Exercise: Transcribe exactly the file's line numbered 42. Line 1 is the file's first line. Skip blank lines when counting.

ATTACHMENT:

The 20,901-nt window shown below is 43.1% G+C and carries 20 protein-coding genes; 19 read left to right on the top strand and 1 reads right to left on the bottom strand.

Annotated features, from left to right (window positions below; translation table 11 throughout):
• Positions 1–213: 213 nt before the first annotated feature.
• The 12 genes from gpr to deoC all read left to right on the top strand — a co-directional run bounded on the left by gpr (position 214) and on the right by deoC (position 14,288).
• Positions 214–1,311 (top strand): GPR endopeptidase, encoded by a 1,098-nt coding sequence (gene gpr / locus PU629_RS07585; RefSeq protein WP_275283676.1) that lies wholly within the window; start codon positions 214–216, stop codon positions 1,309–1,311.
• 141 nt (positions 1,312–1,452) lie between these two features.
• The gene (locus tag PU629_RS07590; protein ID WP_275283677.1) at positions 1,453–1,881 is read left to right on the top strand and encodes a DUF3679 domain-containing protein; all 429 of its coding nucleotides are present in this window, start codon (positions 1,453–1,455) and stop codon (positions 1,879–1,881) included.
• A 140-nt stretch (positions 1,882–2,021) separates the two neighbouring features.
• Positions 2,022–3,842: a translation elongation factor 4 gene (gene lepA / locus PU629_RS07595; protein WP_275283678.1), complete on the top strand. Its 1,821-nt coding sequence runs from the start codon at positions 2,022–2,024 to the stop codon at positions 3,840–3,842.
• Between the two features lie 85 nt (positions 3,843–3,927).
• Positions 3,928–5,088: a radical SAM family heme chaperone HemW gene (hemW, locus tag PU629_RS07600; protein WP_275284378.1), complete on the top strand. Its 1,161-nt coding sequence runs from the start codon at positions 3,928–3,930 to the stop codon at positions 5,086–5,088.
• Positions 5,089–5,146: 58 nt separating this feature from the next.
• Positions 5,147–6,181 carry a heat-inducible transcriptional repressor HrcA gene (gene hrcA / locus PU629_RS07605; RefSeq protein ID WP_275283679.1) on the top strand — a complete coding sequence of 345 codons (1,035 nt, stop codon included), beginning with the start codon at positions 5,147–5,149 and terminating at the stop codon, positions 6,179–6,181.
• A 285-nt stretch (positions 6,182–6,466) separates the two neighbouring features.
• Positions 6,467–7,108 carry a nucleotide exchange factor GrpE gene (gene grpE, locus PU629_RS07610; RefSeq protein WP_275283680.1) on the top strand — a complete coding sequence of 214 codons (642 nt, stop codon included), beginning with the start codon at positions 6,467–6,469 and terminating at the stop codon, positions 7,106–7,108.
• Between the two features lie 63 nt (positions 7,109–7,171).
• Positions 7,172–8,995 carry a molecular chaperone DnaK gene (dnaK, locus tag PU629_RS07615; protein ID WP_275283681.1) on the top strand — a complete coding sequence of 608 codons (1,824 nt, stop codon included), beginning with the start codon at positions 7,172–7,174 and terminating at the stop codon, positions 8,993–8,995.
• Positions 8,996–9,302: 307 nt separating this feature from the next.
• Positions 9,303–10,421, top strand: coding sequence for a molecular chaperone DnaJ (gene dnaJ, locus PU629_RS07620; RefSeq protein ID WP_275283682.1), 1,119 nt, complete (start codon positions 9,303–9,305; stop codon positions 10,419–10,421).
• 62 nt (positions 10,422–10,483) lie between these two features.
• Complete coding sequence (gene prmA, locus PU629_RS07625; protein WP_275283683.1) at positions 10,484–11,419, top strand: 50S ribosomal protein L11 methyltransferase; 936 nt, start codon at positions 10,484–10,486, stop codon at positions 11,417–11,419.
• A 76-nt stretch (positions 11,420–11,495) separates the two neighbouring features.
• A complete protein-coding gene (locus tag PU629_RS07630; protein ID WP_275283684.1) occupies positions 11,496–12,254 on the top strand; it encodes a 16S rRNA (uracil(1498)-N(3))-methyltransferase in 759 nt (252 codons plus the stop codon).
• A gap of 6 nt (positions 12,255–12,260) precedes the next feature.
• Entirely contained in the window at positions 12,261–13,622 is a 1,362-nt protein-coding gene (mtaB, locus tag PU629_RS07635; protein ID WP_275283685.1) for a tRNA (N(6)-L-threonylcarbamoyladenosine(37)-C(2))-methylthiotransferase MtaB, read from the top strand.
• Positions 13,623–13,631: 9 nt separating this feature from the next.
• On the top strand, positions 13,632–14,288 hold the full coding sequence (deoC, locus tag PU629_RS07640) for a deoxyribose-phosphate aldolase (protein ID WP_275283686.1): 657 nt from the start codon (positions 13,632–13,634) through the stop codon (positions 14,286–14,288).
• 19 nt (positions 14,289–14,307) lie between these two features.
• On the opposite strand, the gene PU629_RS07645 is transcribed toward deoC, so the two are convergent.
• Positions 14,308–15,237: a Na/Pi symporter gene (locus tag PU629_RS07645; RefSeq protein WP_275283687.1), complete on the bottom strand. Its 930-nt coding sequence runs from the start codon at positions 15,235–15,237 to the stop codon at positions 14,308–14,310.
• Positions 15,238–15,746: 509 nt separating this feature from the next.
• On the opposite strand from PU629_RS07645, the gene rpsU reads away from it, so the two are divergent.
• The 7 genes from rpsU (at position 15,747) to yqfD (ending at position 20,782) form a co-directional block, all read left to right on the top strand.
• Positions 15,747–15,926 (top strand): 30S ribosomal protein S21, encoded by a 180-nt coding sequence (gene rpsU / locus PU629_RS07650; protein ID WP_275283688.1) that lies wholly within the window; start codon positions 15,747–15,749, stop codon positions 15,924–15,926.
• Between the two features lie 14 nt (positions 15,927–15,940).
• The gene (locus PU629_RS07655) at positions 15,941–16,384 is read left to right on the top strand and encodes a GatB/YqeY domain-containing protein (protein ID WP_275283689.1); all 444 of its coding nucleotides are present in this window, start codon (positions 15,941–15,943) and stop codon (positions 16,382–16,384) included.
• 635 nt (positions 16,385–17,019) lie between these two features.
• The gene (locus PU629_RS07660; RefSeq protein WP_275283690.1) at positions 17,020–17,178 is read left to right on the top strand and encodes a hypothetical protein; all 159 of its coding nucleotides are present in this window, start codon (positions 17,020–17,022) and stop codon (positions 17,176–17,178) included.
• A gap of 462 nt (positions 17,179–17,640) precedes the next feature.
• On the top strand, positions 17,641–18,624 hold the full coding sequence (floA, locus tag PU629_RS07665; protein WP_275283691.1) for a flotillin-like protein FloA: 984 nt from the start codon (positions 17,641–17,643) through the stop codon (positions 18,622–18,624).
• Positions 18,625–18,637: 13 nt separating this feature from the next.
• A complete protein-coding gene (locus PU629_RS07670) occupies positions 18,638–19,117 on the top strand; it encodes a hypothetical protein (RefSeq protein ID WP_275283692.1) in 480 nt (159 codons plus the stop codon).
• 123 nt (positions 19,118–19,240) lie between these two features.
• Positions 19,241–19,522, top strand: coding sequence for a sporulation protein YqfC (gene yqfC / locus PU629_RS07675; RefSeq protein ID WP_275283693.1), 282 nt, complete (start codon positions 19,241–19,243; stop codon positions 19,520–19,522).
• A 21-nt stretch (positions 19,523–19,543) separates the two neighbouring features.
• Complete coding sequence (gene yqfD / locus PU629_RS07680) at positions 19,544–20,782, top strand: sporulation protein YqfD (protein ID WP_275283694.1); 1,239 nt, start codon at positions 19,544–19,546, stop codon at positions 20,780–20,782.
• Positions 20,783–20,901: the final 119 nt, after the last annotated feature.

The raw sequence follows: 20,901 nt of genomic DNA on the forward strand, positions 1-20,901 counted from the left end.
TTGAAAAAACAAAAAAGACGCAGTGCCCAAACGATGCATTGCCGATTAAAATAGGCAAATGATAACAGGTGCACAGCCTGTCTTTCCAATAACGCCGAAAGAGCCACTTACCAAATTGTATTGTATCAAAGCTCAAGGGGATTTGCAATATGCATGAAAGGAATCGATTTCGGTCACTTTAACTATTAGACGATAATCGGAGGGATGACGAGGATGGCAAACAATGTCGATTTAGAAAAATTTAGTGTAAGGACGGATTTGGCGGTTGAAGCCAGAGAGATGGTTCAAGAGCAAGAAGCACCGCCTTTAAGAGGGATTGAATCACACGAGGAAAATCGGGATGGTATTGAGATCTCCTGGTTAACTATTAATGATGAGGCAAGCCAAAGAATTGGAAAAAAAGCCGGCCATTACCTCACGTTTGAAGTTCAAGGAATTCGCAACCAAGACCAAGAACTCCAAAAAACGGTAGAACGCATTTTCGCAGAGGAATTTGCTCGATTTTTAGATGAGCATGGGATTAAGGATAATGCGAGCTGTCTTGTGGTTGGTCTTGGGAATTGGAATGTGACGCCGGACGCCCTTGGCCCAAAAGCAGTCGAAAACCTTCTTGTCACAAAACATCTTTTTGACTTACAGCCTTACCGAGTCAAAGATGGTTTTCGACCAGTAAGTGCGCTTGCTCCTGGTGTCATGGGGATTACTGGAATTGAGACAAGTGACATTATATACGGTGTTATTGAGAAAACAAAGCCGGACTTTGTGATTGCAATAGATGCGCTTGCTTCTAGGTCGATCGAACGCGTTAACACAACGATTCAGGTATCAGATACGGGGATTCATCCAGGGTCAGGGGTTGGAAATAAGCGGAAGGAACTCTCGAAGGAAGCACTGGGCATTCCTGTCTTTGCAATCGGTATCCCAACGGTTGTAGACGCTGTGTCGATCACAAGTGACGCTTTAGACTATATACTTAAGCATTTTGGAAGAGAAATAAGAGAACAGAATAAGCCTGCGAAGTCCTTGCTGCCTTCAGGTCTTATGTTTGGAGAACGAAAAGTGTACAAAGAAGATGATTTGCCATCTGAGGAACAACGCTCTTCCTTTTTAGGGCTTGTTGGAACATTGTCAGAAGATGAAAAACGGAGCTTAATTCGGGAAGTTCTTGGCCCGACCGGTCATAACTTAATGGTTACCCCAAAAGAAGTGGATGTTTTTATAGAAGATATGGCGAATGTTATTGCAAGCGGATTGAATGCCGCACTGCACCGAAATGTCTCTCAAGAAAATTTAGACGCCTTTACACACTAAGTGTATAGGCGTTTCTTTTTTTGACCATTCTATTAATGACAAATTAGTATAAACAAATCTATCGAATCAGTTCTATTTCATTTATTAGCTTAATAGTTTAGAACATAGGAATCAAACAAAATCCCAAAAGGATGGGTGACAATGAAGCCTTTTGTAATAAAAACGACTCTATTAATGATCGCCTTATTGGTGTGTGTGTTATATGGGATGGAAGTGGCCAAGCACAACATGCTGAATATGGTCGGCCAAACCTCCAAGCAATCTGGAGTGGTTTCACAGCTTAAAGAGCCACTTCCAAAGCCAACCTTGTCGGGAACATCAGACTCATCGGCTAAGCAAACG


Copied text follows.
• A complete protein-coding gene (locus PU629_RS07670) occupies positions 18,638–19,117 on the top strand; it encodes a hypothetical protein (RefSeq protein ID WP_275283692.1) in 480 nt (159 codons plus the stop codon).